In our last installment here, we learned that Utahns are extraverted, agreeable, creative and intelligent, conscientious, and not at all nuerotic ... unlike New Yorkers, Connecti-cuties, and Californians. In today's installment, we'll compare Utah to the South and New England.
Someone out there created a chart comparing how 'religious' the people of a state are with a bunch of things the author thinks are bad. How is religion being measured? I don't know. But if you have a Southern drawl, your state is probably in the Top 13, and if you live in the Northeast or Northwest, you're probably ... not. The point of the chart is to show that, by and large, the more religious states have more bad stuff and the less religious states have less.
The difference in average IQ is not statistically significant, given that a standard deviation is 10 and the difference between Vermont and Mississippi is 10. So color code it however you like, that's not significant.
The 12 most religious states (plus New Mexico and Arizona) have the highest levels of poverty. They also have some unhealthy murder and theft rates. There's a real question of causation here - are some people more likely to turn to religion and others to violence when they are poorer? I think there's a good case to be made there. Health and contentment are also low in poorer states. Gee, I wonder why?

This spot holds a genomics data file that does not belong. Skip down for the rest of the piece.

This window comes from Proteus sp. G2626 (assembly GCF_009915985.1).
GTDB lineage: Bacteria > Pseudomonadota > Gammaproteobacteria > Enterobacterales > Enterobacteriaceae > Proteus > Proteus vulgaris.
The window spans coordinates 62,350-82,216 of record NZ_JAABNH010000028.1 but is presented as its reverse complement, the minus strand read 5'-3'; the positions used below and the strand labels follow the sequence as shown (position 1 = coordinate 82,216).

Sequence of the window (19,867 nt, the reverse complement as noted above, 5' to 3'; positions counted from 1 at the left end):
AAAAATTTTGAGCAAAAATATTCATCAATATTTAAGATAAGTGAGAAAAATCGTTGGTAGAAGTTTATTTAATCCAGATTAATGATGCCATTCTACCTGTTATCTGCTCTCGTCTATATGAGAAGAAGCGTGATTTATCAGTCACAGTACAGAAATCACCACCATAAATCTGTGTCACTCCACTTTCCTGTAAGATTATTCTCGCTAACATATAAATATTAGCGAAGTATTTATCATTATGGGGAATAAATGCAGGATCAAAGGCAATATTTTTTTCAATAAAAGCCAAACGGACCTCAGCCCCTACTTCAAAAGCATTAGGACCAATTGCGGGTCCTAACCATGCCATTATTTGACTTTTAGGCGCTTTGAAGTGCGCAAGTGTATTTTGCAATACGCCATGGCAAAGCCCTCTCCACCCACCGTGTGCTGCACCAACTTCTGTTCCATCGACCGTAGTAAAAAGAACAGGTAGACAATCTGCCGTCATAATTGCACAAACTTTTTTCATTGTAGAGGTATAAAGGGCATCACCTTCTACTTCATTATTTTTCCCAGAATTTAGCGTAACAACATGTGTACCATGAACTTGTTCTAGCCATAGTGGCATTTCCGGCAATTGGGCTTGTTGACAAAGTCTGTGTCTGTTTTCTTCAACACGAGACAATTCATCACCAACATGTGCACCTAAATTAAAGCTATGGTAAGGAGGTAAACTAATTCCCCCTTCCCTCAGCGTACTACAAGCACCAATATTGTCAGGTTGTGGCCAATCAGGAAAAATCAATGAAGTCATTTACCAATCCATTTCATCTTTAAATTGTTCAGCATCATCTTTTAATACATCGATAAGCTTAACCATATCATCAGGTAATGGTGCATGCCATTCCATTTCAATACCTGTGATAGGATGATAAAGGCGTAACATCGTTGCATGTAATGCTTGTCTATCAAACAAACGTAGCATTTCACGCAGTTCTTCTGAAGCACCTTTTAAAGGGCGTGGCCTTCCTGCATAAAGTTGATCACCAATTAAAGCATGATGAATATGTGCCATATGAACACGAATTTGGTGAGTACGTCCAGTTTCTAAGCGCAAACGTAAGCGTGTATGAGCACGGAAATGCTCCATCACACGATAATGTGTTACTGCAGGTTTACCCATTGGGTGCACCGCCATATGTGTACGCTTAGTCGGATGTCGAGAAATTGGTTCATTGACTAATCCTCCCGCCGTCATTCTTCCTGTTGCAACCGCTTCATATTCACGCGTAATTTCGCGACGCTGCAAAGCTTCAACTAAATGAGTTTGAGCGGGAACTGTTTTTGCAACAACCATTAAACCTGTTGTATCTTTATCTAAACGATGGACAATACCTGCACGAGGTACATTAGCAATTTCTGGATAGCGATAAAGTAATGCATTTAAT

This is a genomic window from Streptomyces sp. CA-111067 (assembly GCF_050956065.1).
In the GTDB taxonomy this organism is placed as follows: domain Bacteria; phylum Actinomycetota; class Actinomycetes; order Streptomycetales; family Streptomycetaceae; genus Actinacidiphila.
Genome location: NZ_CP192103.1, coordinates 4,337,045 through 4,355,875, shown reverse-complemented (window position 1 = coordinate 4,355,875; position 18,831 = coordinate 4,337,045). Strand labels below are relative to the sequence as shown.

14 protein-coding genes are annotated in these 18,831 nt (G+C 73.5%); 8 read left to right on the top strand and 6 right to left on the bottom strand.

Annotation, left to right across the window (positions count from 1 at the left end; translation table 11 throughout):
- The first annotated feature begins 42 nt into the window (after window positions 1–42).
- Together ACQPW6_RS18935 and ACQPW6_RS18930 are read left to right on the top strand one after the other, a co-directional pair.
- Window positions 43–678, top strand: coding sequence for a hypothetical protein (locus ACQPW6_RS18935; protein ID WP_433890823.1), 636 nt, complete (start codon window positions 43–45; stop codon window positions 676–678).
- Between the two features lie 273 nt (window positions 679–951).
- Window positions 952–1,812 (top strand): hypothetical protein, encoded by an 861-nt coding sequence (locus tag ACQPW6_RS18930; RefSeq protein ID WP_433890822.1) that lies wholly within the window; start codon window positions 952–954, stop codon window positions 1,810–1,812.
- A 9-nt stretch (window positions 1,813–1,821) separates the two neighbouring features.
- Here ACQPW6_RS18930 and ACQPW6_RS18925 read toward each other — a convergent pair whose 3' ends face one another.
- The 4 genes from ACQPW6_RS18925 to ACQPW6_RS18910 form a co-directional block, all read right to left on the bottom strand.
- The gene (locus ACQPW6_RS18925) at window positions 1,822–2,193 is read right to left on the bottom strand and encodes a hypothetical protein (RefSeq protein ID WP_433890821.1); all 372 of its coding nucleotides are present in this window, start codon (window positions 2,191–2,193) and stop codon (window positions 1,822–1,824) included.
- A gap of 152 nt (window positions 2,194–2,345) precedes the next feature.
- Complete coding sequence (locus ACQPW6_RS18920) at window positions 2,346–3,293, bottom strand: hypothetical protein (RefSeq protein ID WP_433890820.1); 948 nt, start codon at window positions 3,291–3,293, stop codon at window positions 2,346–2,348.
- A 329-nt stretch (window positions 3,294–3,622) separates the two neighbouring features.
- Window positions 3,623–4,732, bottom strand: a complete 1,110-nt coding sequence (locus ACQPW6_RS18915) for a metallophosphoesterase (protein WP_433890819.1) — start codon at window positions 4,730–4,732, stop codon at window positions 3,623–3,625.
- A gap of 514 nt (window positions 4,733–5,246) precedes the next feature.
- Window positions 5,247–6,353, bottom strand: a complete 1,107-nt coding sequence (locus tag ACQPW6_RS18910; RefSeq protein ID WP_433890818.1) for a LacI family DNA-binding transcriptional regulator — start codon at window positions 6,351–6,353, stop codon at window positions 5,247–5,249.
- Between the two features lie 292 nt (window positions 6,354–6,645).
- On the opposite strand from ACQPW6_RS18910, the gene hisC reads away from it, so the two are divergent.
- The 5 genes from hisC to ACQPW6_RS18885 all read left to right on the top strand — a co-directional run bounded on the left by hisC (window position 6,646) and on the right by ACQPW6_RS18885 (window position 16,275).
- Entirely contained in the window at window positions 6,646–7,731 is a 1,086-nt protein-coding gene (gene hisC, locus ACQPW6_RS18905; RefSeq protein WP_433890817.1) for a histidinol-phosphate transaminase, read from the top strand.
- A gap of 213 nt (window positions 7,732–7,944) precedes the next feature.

How is generosity measured? I don't know. But neither the least religious states nor the most religious states fare particularly well.
Religious states are also much more conservative. Now I call that a good thing, but whether you like it or not, there it is: another correlation.
What one state breaks most (but not all) of these patterns? Let's hear it for UTAH! The 14th most religious state, it is the SINGLE MOST generous and SINGLE MOST healthy and content of any state. It has the SECOND LOWEST murder rate, but average theft and divorce. Utah also has the THIRD LOWEST level of poverty and insignificantly above-average intelligence. And yes, Utah is highly conservative.
Breaking Utah Stereotypes since 2009.